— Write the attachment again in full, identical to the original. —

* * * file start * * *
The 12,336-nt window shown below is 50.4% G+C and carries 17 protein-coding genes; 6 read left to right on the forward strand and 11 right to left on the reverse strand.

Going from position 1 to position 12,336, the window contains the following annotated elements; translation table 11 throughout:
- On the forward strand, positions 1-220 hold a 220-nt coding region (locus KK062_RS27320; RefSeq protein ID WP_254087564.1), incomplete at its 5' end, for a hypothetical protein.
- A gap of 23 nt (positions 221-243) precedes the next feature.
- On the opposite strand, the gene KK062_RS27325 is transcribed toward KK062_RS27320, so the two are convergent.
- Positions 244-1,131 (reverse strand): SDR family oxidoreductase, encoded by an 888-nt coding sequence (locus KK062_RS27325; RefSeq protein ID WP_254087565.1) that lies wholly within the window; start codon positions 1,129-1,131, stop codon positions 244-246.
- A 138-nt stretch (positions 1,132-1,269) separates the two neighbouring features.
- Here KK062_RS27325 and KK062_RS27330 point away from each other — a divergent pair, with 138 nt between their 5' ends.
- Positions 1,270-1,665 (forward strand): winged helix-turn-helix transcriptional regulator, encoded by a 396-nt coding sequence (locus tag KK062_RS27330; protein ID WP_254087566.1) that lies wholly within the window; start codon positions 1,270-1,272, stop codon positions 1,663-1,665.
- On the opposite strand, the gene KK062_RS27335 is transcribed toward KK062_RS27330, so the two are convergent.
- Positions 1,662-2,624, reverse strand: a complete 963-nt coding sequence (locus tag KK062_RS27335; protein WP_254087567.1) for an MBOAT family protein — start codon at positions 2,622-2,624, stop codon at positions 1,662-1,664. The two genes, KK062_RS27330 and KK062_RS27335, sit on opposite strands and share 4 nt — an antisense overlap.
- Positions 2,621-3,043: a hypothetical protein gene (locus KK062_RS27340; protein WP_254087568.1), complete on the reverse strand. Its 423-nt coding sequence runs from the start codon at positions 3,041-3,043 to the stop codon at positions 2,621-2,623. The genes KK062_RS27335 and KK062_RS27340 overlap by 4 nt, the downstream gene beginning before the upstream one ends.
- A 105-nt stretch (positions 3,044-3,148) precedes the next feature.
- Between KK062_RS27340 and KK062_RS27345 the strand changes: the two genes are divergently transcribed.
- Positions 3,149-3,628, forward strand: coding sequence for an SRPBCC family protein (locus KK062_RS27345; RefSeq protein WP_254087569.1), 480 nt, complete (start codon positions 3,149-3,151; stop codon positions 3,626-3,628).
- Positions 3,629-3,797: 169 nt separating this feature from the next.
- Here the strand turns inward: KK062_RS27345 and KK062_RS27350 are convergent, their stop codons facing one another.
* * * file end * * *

The 12,336-nt window shown below is 50.4% G+C and carries 17 protein-coding genes; 6 read left to right on the forward strand and 11 right to left on the reverse strand.

Going from position 1 to position 12,336, the window contains the following annotated elements; translation table 11 throughout:
- On the forward strand, positions 1-220 hold a 220-nt coding region (locus KK062_RS27320; RefSeq protein ID WP_254087564.1), incomplete at its 5' end, for a hypothetical protein.
- A gap of 23 nt (positions 221-243) precedes the next feature.
- On the opposite strand, the gene KK062_RS27325 is transcribed toward KK062_RS27320, so the two are convergent.
- Positions 244-1,131 (reverse strand): SDR family oxidoreductase, encoded by an 888-nt coding sequence (locus KK062_RS27325; RefSeq protein ID WP_254087565.1) that lies wholly within the window; start codon positions 1,129-1,131, stop codon positions 244-246.
- A 138-nt stretch (positions 1,132-1,269) separates the two neighbouring features.
- Here KK062_RS27325 and KK062_RS27330 point away from each other — a divergent pair, with 138 nt between their 5' ends.
- Positions 1,270-1,665 (forward strand): winged helix-turn-helix transcriptional regulator, encoded by a 396-nt coding sequence (locus tag KK062_RS27330; protein ID WP_254087566.1) that lies wholly within the window; start codon positions 1,270-1,272, stop codon positions 1,663-1,665.
- On the opposite strand, the gene KK062_RS27335 is transcribed toward KK062_RS27330, so the two are convergent.
- Positions 1,662-2,624, reverse strand: a complete 963-nt coding sequence (locus tag KK062_RS27335; protein WP_254087567.1) for an MBOAT family protein — start codon at positions 2,622-2,624, stop codon at positions 1,662-1,664. The two genes, KK062_RS27330 and KK062_RS27335, sit on opposite strands and share 4 nt — an antisense overlap.
- Positions 2,621-3,043: a hypothetical protein gene (locus KK062_RS27340; protein WP_254087568.1), complete on the reverse strand. Its 423-nt coding sequence runs from the start codon at positions 3,041-3,043 to the stop codon at positions 2,621-2,623. The genes KK062_RS27335 and KK062_RS27340 overlap by 4 nt, the downstream gene beginning before the upstream one ends.
- A 105-nt stretch (positions 3,044-3,148) precedes the next feature.
- Between KK062_RS27340 and KK062_RS27345 the strand changes: the two genes are divergently transcribed.
- Positions 3,149-3,628, forward strand: coding sequence for an SRPBCC family protein (locus KK062_RS27345; RefSeq protein WP_254087569.1), 480 nt, complete (start codon positions 3,149-3,151; stop codon positions 3,626-3,628).
- Positions 3,629-3,797: 169 nt separating this feature from the next.
- Here the strand turns inward: KK062_RS27345 and KK062_RS27350 are convergent, their stop codons facing one another.